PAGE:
A bit of MWC history
First, let's take a look at how we arrived at this status quo of slab domination. Scanning over past MWCs, you don't have to go back very far to a time when things were different:
- 2008 -- There was a whole rainforest of phone species, including sliders, clamshells, candy bars with styli and even phones with huge pull-out B&O speakers. The iPhone had just shaken the market with its capacitive touchscreen and orientation sensor, but many phone displays were still resistive and a pain to type on except with a stylus.
- 2009 -- The first-ever capacitive, touchscreen-only Android phone, the HTC Magic, arrived at MWC. But the continued success of QWERTY sliders like T-Mobile G1 made the slab trend less than obvious.
- 2010 -- By now, HTC had built the huge 4.3-inch HD2 (still kicking, by the way), and Dell's Streak and LG's GW990 both turned up in Barcelona following the same design language. The slab became the big slab, and hence ever more popular.
- 2011 -- Grizzled, old men gathered round the fire to lament the death of consumer choice. Their whispers were occasionally interrupted by the calls of increasingly rare animals like the Xperia Play and HTC Surround.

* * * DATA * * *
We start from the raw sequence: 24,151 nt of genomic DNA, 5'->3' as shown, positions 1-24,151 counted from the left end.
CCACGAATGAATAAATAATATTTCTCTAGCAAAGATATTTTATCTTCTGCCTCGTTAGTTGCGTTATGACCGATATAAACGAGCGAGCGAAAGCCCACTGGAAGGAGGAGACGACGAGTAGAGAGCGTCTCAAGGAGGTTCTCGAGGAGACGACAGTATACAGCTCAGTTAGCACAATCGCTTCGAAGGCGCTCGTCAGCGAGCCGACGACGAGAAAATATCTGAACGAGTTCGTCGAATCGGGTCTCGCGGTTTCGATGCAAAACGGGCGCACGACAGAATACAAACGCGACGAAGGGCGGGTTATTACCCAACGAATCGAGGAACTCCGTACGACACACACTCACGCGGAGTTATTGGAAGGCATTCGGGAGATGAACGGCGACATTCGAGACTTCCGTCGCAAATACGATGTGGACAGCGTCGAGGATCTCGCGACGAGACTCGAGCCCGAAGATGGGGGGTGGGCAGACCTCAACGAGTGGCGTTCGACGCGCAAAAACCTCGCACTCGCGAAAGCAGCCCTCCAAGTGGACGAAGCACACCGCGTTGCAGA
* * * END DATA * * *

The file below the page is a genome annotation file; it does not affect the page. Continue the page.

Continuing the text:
- 2012 -- The grizzled, old men died.
Which brings us to back to the here and now, and to the realization that slab domination has become global. We have some choice over size (mostly "big" or "bigger"), but not much else.
Ask our man Ittousai from Engadget Japanese and he'll tell you that manufacturers in his nation refuse to experiment with exotic form factors for fear of losing sales overseas. Japan may have been a traditional reserve of 10-key candy bar phones like KDDI's Infobar C01 from last year, but NTT DoCoMo's headline launches have entirely been slabs since the (extremely weird) Fujitsu LOOX of 2011.
The Chinese smartphone market is dominated by the likes of Samsung, Lenovo and Coolpad, according to recent IDC figures, and those are all purveyors of the slab. The latest Nokia Asha phones targeting Asia and Africa are also mostly slabs -- with the portrait QWERTY Asha 205 being one nice exception. BlackBerry still carries the torch, but even the Torch is now a slab, while the Curve -- a staple in some emerging markets -- is just plain old.
So, we've established that virtually the entire world basks in the shadow of the monolith. But is that necessarily such a bad thing? And is it necessarily permanent?
You could actually argue -- and we're about to -- that slabification has been a huge force for progress in the mobile world. And that it has driven technology forward to the point where new form factors have become almost inevitable.
All the phones we've seen in the run-up to this year's MWC -- notably the Xperia Z and HTC One -- bear the scars of a very brutal process of natural selection. They're built for consumers who are no longer distracted by things like hinges or dual screens or "fret-style" keys, but who get straight to the raw credentials: UI, pixel density, battery life and performance. And when consumers are comparing products in such an organized manner, there are fewer gimmicks left for manufacturers to hide behind.